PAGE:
Today, in a speech at the Silicon Flatirons Center in Boulder, Colorado, FCC Chairman Tom Wheeler gave a detailed defense of his net neutrality plan. His proposed set of regulations concerning the open Internet will come to a vote before the Commission on the 26th of this month.
Since the Chairman unveiled the broad strokes of his plan last week, he has come under fire for being, roughly, either a puppet dancing on the strings of the President, or, someone who is the Physical Embodiment of government run amok, out to cut the legs off of both Internet innovation and investment into the core physical mesh that constitutes the Web.
Poppycock, to summarize, is Wheeler’s response to his critics.
Digging into his remarks — the full text can be found here — let’s take a few sections as both argumentatively interesting, and funny.
To begin, here is Wheeler responding to criticism that many businesses were able to get started online, and challenge incumbents, before any sort of net neutrality protection was in place [Emphasis: TechCrunch]:
Now, before the ISP surrogates rush into hyperdrive pointing out how Pandora, HuffPo and others were able to get access, let’s listen to the words of a major ISP suggesting it might not always be that way. When Verizon was asked in open court if they wanted to restrict access through special commercial terms, their counsel replied, “I am authorized to state by my client today that but for these rules we would be exploring those commercial arrangements.”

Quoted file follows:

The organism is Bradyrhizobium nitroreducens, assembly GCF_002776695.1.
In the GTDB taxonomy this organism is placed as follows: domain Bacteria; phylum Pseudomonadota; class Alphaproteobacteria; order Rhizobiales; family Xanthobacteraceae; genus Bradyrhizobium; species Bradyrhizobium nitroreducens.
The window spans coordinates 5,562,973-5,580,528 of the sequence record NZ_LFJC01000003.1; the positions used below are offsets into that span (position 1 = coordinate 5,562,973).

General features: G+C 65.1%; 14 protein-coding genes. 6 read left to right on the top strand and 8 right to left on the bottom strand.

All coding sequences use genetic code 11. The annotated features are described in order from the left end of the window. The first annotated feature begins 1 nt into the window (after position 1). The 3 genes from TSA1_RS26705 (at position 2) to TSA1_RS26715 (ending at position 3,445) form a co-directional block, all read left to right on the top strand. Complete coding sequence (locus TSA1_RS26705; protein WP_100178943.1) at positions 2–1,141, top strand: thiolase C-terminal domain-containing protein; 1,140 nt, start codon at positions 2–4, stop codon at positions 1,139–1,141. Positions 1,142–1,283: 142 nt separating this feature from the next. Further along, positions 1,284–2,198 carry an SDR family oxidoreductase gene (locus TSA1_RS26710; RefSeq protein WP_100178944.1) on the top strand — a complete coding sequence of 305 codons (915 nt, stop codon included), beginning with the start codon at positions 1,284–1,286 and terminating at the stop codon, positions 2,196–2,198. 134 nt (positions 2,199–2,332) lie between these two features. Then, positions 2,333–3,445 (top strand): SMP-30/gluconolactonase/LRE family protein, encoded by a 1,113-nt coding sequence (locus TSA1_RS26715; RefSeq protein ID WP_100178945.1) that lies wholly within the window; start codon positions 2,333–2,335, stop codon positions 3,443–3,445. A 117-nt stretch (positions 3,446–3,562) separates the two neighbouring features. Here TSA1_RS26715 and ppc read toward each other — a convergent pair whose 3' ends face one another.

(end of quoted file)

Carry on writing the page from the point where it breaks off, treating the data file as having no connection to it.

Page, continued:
That explodes the argument that, due simply to the fact that the Internet has mostly operated on the core ‘no blocking, no throttling, and no paid prioritization’ rules that constitute a bulk of Wheeler’s proposal, that we do not need net neutrality regulations now. Verizon, it seems, put the petard avant le hoist.
Next up is Wheeler pushing back on the folks who are casting aspersions on his proposed use of Title II of the Communications Act of 1934 to regulate broadband [Emphasis: TechCrunch]:
The precedent of earlier FCC rules assuring an open phone network made it clear that the yardstick for network management should be based on Title II of the Communications Act — the same test that had worked to deliver the dawn of the Internet. That is why I am proposing the FCC use a modernized version of its Title II authority to implement and enforce open Internet protections.
Allow me to emphasize that word “modernized” as the descriptor for Title II. We have heard endless repetition of the talking point that “Title II is old-style, 1930’s monopoly regulation.” It’s a good soundbite, but it is misleading when used to describe the modernized version of Title II that I’m proposing.
And finally, a Spider Man joke [Emphasis: TechCrunch]:
For the first time, open Internet protections would apply equally to both wired and wireless networks. Wireless networks account for 55 percent of Internet usage. For those to whom much is given, much is also expected — especially including an open network.
Wheeler also tackles municipal broadband, security, the need for faster broadband, and competition at the local level among ISPs. Often there is none. The speech appears to be something of explanatory manifesto of the Chairman’s thinking. It will be interesting to see what, if any impact, Wheeler’s words have on the arguments of his intellectual and policy foes.
Thinking more simply, the vote is in 15 days. Consider these the closing words of the first chapter.